Shadow of the King is the third book in Helen Hollick's Pendragon Series, which opens with King Arthur, his wife Gwenhwyfar and their daughter Archfedd living at Caer Caden. Arthur is now 33 and has been King of Greater and Lesser Britain for 11 years and while Winifred's second husband, Leofric, has passed away, she continues to remain a threat to Arthur even though they have been legally divorced for 13 years. Their son Cerdic has run off to his step-father's lands hoping to one day claim his rightful lands held by Arthur but Cerdic is not alone when it comes to plotting and scheming for the throne and the lands owned by King Arthur. Helen Hollick does a superb job in this third novel, picking off where her second in the trilogy, Pendragon, left off. Political battles replace the more physical battles of her previous novels. King Arthur is summoned to help the Romans and what he believes will be a swift trip for him and his Artoriani turns out to be not at all what it first appeared. To say much more would give away the surprises that lie in store for Arthur, Caer Caden, as well as the reader. Suffice it to say, Hollick once again has written a novel that not only engages the reader, but keep the reader busy thinking with all of the politics, scheming, and plot twists. Shadow of the King is an excellent book in its own right and a brilliant finish for the trilogy. The Shadow of the King is a wonderful rendition of Hollick's view of the final battle for Camelot. ( )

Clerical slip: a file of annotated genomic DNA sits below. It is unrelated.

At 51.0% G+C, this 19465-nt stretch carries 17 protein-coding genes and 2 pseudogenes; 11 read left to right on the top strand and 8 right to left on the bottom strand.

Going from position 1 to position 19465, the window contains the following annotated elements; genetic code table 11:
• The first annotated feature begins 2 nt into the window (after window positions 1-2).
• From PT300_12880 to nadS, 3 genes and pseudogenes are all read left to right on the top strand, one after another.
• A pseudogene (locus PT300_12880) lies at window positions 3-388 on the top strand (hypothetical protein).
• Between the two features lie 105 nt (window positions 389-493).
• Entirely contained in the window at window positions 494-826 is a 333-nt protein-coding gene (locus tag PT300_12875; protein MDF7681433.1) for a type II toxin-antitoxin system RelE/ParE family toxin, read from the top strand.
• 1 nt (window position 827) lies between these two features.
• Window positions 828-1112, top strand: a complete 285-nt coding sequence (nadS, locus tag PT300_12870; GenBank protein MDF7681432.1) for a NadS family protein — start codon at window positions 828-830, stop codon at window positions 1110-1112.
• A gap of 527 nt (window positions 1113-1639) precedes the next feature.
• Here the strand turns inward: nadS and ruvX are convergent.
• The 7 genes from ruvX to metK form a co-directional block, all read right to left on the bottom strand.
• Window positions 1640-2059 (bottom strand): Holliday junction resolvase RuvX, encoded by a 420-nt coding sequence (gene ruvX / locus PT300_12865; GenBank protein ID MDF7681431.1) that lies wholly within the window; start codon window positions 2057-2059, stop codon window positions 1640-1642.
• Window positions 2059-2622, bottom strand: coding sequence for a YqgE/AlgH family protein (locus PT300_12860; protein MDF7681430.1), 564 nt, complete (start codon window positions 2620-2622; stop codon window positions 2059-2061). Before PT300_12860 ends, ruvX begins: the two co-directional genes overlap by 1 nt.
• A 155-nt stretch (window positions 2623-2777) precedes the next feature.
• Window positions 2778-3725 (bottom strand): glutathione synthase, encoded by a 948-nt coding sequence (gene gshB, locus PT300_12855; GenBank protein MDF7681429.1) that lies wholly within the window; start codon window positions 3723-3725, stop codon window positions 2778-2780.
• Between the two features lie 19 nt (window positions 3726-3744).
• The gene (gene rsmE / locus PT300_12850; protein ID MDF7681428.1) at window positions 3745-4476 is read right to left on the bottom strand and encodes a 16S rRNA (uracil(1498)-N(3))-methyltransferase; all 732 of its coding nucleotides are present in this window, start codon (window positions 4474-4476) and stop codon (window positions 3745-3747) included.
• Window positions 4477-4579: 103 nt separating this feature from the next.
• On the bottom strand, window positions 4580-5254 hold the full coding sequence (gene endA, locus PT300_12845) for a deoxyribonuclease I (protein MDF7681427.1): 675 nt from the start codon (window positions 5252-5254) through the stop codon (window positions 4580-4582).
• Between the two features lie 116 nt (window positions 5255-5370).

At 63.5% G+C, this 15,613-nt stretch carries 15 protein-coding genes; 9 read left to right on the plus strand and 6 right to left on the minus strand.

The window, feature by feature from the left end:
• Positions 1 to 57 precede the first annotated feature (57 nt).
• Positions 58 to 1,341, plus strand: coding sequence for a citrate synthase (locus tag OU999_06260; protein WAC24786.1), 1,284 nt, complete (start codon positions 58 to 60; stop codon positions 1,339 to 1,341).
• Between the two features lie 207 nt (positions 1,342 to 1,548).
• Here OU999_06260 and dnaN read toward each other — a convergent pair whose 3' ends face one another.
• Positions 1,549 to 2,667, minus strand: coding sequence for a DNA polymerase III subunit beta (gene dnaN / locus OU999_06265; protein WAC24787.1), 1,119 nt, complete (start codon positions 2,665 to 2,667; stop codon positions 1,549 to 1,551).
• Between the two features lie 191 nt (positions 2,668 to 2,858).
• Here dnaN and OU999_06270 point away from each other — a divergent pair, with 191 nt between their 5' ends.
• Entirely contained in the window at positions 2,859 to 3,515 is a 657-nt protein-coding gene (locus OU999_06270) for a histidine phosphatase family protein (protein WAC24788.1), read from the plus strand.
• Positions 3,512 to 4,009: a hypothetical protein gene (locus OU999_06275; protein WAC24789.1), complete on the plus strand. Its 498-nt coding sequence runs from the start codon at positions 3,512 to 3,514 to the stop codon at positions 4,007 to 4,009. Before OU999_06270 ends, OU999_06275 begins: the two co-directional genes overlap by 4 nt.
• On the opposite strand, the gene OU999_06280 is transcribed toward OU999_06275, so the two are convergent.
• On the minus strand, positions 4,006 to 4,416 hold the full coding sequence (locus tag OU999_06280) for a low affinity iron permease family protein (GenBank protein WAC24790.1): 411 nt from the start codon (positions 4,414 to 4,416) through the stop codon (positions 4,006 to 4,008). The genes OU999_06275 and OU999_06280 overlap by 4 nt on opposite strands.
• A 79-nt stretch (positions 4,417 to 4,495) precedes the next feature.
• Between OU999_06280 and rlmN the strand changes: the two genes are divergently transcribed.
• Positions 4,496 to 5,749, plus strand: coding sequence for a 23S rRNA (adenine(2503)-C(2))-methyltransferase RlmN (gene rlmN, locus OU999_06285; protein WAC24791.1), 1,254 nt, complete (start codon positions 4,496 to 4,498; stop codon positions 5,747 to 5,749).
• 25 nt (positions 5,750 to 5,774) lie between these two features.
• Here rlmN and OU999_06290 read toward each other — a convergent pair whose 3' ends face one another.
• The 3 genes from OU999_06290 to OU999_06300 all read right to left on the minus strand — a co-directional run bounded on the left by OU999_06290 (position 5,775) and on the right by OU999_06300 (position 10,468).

knittingmomof3 | Mar 3, 2010 |
Showing 4 of 4
no reviews | add a review
You must log in to edit Common Knowledge data.
For more help see the Common Knowledge help page.
Series (with order)
Canonical title
Original title
Alternative titles
Original publication date
People/Characters
Important places